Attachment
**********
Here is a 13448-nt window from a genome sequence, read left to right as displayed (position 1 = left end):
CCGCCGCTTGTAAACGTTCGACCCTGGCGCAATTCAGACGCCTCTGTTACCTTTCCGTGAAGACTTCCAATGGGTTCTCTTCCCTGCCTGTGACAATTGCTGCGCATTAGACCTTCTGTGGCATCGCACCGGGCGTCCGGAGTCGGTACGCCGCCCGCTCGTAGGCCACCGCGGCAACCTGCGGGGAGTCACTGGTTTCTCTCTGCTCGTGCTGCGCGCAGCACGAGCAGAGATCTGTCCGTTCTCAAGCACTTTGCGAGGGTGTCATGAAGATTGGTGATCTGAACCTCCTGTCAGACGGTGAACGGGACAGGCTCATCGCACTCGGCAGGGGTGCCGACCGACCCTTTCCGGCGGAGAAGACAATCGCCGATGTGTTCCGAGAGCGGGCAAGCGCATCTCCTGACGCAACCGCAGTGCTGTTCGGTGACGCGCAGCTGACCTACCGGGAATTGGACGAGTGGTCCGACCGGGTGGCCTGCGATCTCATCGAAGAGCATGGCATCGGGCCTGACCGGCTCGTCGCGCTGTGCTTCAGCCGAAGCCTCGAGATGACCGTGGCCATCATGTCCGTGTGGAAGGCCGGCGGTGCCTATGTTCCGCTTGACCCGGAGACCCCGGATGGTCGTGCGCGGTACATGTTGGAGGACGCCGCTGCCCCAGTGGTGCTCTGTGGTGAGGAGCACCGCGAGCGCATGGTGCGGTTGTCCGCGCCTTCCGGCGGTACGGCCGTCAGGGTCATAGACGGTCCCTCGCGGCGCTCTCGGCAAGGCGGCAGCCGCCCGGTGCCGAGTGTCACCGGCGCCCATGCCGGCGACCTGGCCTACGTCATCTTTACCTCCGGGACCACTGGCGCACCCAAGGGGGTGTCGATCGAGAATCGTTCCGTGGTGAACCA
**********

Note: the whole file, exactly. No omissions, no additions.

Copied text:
Here is a 13448-nt window from a genome sequence, read left to right as displayed (position 1 = left end):
CCGCCGCTTGTAAACGTTCGACCCTGGCGCAATTCAGACGCCTCTGTTACCTTTCCGTGAAGACTTCCAATGGGTTCTCTTCCCTGCCTGTGACAATTGCTGCGCATTAGACCTTCTGTGGCATCGCACCGGGCGTCCGGAGTCGGTACGCCGCCCGCTCGTAGGCCACCGCGGCAACCTGCGGGGAGTCACTGGTTTCTCTCTGCTCGTGCTGCGCGCAGCACGAGCAGAGATCTGTCCGTTCTCAAGCACTTTGCGAGGGTGTCATGAAGATTGGTGATCTGAACCTCCTGTCAGACGGTGAACGGGACAGGCTCATCGCACTCGGCAGGGGTGCCGACCGACCCTTTCCGGCGGAGAAGACAATCGCCGATGTGTTCCGAGAGCGGGCAAGCGCATCTCCTGACGCAACCGCAGTGCTGTTCGGTGACGCGCAGCTGACCTACCGGGAATTGGACGAGTGGTCCGACCGGGTGGCCTGCGATCTCATCGAAGAGCATGGCATCGGGCCTGACCGGCTCGTCGCGCTGTGCTTCAGCCGAAGCCTCGAGATGACCGTGGCCATCATGTCCGTGTGGAAGGCCGGCGGTGCCTATGTTCCGCTTGACCCGGAGACCCCGGATGGTCGTGCGCGGTACATGTTGGAGGACGCCGCTGCCCCAGTGGTGCTCTGTGGTGAGGAGCACCGCGAGCGCATGGTGCGGTTGTCCGCGCCTTCCGGCGGTACGGCCGTCAGGGTCATAGACGGTCCCTCGCGGCGCTCTCGGCAAGGCGGCAGCCGCCCGGTGCCGAGTGTCACCGGCGCCCATGCCGGCGACCTGGCCTACGTCATCTTTACCTCCGGGACCACTGGCGCACCCAAGGGGGTGTCGATCGAGAATCGTTCCGTGGTGAACCA